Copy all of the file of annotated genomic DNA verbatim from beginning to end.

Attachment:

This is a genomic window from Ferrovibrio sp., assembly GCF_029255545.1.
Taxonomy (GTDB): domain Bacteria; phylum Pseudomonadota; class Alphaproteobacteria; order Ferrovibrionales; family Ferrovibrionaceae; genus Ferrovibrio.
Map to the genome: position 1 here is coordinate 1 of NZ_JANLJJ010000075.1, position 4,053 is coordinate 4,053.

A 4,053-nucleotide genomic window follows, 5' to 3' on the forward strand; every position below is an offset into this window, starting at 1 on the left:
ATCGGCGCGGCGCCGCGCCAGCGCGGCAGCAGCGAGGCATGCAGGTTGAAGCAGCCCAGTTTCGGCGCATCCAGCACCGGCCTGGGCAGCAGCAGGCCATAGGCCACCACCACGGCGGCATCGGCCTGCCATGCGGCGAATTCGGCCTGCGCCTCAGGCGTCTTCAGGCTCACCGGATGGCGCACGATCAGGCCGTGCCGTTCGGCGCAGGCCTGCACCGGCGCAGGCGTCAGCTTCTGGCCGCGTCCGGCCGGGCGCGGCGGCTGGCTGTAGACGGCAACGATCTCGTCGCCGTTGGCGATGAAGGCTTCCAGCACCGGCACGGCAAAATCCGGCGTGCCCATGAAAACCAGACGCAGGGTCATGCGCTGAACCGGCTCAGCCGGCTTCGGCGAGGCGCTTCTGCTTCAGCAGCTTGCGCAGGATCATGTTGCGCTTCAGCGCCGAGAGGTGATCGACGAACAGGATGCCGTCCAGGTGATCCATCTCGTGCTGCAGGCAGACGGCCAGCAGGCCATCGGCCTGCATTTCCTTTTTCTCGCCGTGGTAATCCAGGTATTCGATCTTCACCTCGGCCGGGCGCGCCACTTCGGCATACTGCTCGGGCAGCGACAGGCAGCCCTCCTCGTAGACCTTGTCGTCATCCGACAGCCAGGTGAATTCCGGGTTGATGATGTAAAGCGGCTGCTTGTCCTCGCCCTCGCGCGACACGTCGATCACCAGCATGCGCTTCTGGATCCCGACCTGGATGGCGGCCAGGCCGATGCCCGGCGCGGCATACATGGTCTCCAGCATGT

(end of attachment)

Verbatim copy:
This is a genomic window from Ferrovibrio sp., assembly GCF_029255545.1.
Taxonomy (GTDB): domain Bacteria; phylum Pseudomonadota; class Alphaproteobacteria; order Ferrovibrionales; family Ferrovibrionaceae; genus Ferrovibrio.
Map to the genome: position 1 here is coordinate 1 of NZ_JANLJJ010000075.1, position 4,053 is coordinate 4,053.

A 4,053-nucleotide genomic window follows, 5' to 3' on the forward strand; every position below is an offset into this window, starting at 1 on the left:
ATCGGCGCGGCGCCGCGCCAGCGCGGCAGCAGCGAGGCATGCAGGTTGAAGCAGCCCAGTTTCGGCGCATCCAGCACCGGCCTGGGCAGCAGCAGGCCATAGGCCACCACCACGGCGGCATCGGCCTGCCATGCGGCGAATTCGGCCTGCGCCTCAGGCGTCTTCAGGCTCACCGGATGGCGCACGATCAGGCCGTGCCGTTCGGCGCAGGCCTGCACCGGCGCAGGCGTCAGCTTCTGGCCGCGTCCGGCCGGGCGCGGCGGCTGGCTGTAGACGGCAACGATCTCGTCGCCGTTGGCGATGAAGGCTTCCAGCACCGGCACGGCAAAATCCGGCGTGCCCATGAAAACCAGACGCAGGGTCATGCGCTGAACCGGCTCAGCCGGCTTCGGCGAGGCGCTTCTGCTTCAGCAGCTTGCGCAGGATCATGTTGCGCTTCAGCGCCGAGAGGTGATCGACGAACAGGATGCCGTCCAGGTGATCCATCTCGTGCTGCAGGCAGACGGCCAGCAGGCCATCGGCCTGCATTTCCTTTTTCTCGCCGTGGTAATCCAGGTATTCGATCTTCACCTCGGCCGGGCGCGCCACTTCGGCATACTGCTCGGGCAGCGACAGGCAGCCCTCCTCGTAGACCTTGTCGTCATCCGACAGCCAGGTGAATTCCGGGTTGATGATGTAAAGCGGCTGCTTGTCCTCGCCCTCGCGCGACACGTCGATCACCAGCATGCGCTTCTGGATCCCGACCTGGATGGCGGCCAGGCCGATGCCCGGCGCGGCATACATGGTCTCCAGCATGT